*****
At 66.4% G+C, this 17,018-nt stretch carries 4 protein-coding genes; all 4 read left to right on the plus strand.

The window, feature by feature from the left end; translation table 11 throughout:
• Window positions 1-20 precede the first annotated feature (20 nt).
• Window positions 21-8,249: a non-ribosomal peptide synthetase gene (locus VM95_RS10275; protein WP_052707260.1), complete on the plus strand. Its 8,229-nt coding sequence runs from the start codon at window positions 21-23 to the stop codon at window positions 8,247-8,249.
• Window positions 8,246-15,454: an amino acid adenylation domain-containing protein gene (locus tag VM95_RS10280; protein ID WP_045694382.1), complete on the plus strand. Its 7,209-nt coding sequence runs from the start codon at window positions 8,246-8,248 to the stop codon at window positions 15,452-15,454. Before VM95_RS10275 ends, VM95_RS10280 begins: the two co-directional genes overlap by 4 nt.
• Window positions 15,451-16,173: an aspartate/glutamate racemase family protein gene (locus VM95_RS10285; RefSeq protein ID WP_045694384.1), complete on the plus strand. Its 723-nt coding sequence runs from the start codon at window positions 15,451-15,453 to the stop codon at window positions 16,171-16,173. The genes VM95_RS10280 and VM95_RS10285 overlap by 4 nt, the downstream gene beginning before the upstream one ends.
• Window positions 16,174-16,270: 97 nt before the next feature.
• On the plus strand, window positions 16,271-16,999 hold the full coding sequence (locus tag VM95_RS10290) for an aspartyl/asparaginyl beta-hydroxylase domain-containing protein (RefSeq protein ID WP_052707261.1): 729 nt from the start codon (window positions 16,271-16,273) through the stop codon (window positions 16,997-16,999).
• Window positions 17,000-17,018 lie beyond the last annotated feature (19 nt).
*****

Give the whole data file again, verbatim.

At 66.4% G+C, this 17,018-nt stretch carries 4 protein-coding genes; all 4 read left to right on the plus strand.

The window, feature by feature from the left end; translation table 11 throughout:
• Window positions 1-20 precede the first annotated feature (20 nt).
• Window positions 21-8,249: a non-ribosomal peptide synthetase gene (locus VM95_RS10275; protein WP_052707260.1), complete on the plus strand. Its 8,229-nt coding sequence runs from the start codon at window positions 21-23 to the stop codon at window positions 8,247-8,249.
• Window positions 8,246-15,454: an amino acid adenylation domain-containing protein gene (locus tag VM95_RS10280; protein ID WP_045694382.1), complete on the plus strand. Its 7,209-nt coding sequence runs from the start codon at window positions 8,246-8,248 to the stop codon at window positions 15,452-15,454. Before VM95_RS10275 ends, VM95_RS10280 begins: the two co-directional genes overlap by 4 nt.
• Window positions 15,451-16,173: an aspartate/glutamate racemase family protein gene (locus VM95_RS10285; RefSeq protein ID WP_045694384.1), complete on the plus strand. Its 723-nt coding sequence runs from the start codon at window positions 15,451-15,453 to the stop codon at window positions 16,171-16,173. The genes VM95_RS10280 and VM95_RS10285 overlap by 4 nt, the downstream gene beginning before the upstream one ends.
• Window positions 16,174-16,270: 97 nt before the next feature.
• On the plus strand, window positions 16,271-16,999 hold the full coding sequence (locus tag VM95_RS10290) for an aspartyl/asparaginyl beta-hydroxylase domain-containing protein (RefSeq protein ID WP_052707261.1): 729 nt from the start codon (window positions 16,271-16,273) through the stop codon (window positions 16,997-16,999).
• Window positions 17,000-17,018 lie beyond the last annotated feature (19 nt).